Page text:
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It was one of the eight great networks making up the National Council of the Resistance.
Initially an underground newspaper, from December 1940 to November 1941 Libération-Nord was transformed into a resistance movement. Aiming to express the secret movements of the non-communist unions among the Confédération générale du travail the Confédération Française des Travailleurs Chrétiens and the Section française de l'Internationale ouvrière (SFIO), Libération-Nord was formed around Christian Pineau and the team of the Manifeste des douze. The movement was not entirely socialist but the leadership was socialist.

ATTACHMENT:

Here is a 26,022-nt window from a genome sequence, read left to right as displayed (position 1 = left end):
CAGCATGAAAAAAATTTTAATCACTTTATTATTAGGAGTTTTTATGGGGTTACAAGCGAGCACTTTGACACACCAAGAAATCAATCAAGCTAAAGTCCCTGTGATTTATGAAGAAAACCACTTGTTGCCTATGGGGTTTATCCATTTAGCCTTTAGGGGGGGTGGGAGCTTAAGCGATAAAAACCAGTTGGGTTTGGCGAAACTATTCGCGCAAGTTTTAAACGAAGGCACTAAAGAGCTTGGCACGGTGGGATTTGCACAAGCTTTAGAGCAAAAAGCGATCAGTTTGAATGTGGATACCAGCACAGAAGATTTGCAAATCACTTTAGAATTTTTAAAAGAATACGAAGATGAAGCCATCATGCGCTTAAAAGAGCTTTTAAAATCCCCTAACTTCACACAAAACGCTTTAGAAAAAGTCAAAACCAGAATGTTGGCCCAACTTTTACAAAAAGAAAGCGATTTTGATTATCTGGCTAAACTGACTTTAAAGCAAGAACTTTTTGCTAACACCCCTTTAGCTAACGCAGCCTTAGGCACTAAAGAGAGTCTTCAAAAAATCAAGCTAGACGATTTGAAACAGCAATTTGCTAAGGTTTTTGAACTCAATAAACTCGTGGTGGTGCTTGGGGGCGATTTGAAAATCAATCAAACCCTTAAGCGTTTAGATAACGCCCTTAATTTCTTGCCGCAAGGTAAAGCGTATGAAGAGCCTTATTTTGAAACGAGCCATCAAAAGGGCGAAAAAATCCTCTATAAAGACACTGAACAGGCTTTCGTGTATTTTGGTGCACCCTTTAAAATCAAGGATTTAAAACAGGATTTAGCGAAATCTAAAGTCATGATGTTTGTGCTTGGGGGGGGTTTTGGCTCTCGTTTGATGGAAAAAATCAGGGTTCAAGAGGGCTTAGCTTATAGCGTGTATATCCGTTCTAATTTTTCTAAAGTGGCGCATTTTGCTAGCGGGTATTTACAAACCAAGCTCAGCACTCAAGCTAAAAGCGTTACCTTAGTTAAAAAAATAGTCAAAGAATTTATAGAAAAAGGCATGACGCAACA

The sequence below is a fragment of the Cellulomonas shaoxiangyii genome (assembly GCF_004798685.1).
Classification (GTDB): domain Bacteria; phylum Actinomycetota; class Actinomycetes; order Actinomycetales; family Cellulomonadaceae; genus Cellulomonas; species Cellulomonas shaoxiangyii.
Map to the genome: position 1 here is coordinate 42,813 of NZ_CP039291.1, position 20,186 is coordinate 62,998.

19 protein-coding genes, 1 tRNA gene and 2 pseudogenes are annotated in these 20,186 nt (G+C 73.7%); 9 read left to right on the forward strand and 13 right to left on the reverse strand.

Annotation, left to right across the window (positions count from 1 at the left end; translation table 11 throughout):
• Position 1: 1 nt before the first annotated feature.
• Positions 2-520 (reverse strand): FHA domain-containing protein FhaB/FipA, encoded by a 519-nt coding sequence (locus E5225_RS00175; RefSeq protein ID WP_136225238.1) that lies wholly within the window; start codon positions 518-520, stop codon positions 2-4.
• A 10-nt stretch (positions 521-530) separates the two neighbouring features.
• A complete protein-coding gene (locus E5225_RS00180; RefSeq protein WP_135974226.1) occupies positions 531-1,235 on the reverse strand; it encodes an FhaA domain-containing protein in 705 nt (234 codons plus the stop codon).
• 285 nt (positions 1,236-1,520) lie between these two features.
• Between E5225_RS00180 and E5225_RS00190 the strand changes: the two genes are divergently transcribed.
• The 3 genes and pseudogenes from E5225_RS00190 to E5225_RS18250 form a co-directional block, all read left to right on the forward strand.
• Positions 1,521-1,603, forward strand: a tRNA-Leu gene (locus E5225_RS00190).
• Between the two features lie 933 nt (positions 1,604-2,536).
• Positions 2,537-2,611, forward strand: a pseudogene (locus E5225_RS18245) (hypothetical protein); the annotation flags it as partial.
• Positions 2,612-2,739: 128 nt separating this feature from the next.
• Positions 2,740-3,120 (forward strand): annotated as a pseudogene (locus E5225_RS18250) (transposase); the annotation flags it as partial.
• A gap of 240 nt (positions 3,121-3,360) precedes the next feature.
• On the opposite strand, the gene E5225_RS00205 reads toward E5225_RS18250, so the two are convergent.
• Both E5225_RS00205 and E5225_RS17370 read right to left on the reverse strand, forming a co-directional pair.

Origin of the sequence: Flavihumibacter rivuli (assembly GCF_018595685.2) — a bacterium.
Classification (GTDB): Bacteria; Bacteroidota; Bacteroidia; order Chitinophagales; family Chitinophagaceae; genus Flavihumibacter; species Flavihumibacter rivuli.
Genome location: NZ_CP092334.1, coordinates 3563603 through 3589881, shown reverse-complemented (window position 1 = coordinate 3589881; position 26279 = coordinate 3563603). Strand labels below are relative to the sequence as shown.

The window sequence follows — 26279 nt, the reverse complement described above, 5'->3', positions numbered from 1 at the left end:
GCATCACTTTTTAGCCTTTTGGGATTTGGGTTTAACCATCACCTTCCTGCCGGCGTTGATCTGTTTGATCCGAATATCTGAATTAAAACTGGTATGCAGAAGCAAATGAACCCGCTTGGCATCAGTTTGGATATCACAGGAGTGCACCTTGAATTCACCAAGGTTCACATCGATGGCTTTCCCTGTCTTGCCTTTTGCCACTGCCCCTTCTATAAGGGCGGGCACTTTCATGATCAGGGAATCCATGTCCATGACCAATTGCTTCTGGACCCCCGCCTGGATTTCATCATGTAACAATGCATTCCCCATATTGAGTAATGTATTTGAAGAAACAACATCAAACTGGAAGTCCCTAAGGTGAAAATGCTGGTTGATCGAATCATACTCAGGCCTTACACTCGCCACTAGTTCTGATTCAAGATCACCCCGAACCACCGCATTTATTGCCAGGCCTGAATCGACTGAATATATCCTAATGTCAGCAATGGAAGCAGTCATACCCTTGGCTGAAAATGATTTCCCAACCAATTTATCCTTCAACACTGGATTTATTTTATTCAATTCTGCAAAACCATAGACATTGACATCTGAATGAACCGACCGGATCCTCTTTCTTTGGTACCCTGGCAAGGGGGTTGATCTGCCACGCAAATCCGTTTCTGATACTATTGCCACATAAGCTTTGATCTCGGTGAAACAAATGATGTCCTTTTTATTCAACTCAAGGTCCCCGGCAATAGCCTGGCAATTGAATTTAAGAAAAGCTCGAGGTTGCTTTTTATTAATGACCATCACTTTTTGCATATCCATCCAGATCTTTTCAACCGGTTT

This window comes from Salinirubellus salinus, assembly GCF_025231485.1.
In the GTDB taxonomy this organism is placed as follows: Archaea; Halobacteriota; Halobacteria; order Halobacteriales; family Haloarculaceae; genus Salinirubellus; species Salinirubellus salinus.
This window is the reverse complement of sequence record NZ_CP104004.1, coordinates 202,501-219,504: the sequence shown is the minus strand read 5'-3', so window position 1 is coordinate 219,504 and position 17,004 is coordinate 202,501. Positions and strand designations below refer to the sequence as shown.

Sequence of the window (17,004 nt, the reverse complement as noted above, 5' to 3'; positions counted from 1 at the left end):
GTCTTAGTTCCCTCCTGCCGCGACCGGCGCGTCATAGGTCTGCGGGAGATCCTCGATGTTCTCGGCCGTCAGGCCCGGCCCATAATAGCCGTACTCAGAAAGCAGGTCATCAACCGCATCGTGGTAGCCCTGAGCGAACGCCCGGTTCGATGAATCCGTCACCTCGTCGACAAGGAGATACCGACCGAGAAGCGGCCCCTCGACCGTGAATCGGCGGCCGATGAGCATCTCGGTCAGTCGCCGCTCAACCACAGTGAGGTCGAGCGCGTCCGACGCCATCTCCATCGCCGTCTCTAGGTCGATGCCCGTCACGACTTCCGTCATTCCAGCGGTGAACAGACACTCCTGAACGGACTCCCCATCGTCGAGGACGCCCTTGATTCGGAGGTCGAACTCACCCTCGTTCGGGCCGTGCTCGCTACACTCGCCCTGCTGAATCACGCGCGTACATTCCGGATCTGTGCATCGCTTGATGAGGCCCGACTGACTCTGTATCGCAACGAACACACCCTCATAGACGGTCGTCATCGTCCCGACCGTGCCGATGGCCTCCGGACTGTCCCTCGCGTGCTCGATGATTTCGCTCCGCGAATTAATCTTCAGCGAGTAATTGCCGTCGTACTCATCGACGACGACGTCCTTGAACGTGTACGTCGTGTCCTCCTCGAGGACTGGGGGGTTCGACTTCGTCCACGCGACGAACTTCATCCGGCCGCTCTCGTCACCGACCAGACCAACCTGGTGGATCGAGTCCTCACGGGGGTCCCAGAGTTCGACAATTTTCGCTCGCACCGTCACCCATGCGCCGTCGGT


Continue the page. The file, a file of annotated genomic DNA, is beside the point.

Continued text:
In 1942, two resistance networks were created from within Libération-Nord under the command of the Bureau central de renseignements et d'action:
In early 1943 Libération-Nord began to organise armed groups under the impetus of Jean Cavaillès and Colonel Zarapoff. Represented at the National Council of the Resistance, where he exerted the influence of the underground SFIO, the movement withheld its participation from the Mouvements unis de la Résistance in December 1943.
With the instar of the Organisation civile et militaire, Libération-Nord failed to create a great workers' party with its origins in the resistance.